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Internet Book of Shadows, (Various Authors), [1999], at

           Here is the complete  expansion of the Indo-European root of  the word
           revised  & edited  by Calvert Watkins  (Houghton Mifflin  Co.: Boston,
           1985; ISBN 0-395-36070-6): 
           WEIK- [1].  Clan (social unit above the household).   1. Suffixed form
           *WEIK- SLA  in  Latin  VILLA,  country house,  farm:  VILLA,  VILLAGE,
           VILLAIN,  VILLANELLE, (VILLEIN);  (BIDONVILLE).   2.  Suffixed o-grade
           form  *WOIK-O in:  a.  Latin VICUS,  quarter  or district  of  a town,
           neighborhood:  (VICINAGE), VICINITY;  b. Greek  OIKOS, house,  and its
           derivativ   e  OIKIA,   dwelling:  ANDROECIUM,   AUTOECIOUS,  DIOCESE,
           HETEROECIOUS, MONOECIOUS,  PARISH, TRIOUECIOUS.    3. Zero-grade  from
           *WIK-  in  Sanskrit VIS-  dwelling,  house,  with derivative  VAISYAH,
           settler: VAISYA. 
           WEIK- [2].   In words connectid  with magic and religious  notions (in
           Germanic and Latin).  1. Germanic suffixed form *WIH-L- in Old English
           WIGLE,  divination, sorcery, akin to the Germanic source of Old French
           GUILE,  cunning trickery: GUILE.   2. Germanic  expressive form *WIKK-
           in:  a. Old  English WICCA,  wizard, and  WICCE, witch: WITCH;  b. Old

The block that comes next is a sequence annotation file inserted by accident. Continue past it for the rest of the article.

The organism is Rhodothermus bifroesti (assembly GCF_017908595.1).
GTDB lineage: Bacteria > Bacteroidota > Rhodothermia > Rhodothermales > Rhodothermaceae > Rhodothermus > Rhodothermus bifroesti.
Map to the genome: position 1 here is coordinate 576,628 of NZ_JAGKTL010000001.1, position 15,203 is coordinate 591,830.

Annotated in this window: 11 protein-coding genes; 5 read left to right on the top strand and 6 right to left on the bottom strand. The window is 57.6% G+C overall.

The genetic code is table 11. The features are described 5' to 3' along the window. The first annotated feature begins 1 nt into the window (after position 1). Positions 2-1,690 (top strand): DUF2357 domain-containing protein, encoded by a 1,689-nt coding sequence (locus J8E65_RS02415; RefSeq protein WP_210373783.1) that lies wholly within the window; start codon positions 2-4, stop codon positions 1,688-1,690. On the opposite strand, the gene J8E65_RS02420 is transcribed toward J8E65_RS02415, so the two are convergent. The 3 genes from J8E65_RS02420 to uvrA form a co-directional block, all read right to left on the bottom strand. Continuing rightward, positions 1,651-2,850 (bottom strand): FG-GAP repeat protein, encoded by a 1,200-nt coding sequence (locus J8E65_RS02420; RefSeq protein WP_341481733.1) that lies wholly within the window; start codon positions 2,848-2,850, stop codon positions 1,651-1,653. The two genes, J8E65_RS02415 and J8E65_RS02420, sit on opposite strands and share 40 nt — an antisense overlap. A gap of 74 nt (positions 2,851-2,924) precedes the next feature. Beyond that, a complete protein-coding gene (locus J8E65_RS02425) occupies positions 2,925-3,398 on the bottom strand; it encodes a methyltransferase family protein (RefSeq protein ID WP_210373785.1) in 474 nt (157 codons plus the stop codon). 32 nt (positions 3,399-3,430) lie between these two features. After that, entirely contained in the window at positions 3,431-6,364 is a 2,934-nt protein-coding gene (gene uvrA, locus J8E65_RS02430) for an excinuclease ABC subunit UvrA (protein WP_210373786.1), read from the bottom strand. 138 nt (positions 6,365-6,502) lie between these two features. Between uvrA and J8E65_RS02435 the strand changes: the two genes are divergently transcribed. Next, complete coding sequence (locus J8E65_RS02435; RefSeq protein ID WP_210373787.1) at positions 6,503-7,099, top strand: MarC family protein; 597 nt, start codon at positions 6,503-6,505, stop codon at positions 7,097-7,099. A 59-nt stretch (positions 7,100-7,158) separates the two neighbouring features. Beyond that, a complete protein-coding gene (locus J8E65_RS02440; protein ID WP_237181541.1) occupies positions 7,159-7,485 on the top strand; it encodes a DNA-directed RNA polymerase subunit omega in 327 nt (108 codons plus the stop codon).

English  WICCIAN,  to cast  a spell:  BEWITCH.   3.  Possible suffixed
           zero-grade form *WIK-T-IMA in latin VICTIMA, animal used as sacrifice,
           victim  (although  this may  belong  to another  root  *[SHWA]WEK- not
           otherwise represented in English): VICTIM. 
           WEIK- [3].   To be like.   1. Suffixed variant form  *EIK-ON- in Greek
           EIKON,  likeness,  image: ICON,  (ICONIC),  ICONO-;  ANISEIKONIA.   2.
           Prefixed and suffixed zero-grade form *N-WIK-ES, not  like (*N-, not),
           in greek AIKES, unseemly: AECIUM. 
           WEIK- [4].  Also WEIG-.   To bend, wind.   I. Form WEIG-.  1. Germanic
           *WIK- in: a. Old English WICE, wych elm (having pliant branches): WYCH
           ELM; b. Swedish  VIKER, willow  twig, wand, akin  to the  Scandinavian
           source of Middle English WIKER, wicker: WICKER; c. Old Norse vikja, to
           bend,  turn, probably akin  to the Scandinavian  source of Old  Nort h
           French  WIKET,  wicket (<  "door that  turns?):  WICKET.   2. Germanic
           *WAIKWAZ in: a. Old  Norse VEIKR, pliant: WEAK;  b. Dutch WEEK,  weak,
           soft: WEAKFISH.  3. Germanic *WIKON-, "a turning," series, in Old 
           English  WICU, WICE, week:  WEEK.  II.  Form *WEIK-.   Zero-grade form
           *WIK-  in: a.  Latin VIX  (genetive VICUS),  turn, situation,  change:
           VICAR  (VICARIOUS), VICE[3];  VICISSITUDE;  b. Latin  VICIA, vetch  (<
           "twining plant"): VETCH. 
           WEIK- [5].  To  fight, conquer.  1. Germanic *WIK-  in Old Norse VIGR,
           able  in battle: WIGHT[2].   2. Nasalized zero-grade  form *WI-N-K- in
           Latrin VINCERE (past participle VICTUS), to conquer: VANQUISH, VICTOR,
                          Last amended June 11, 1989  --  Page NEXTRECORD 

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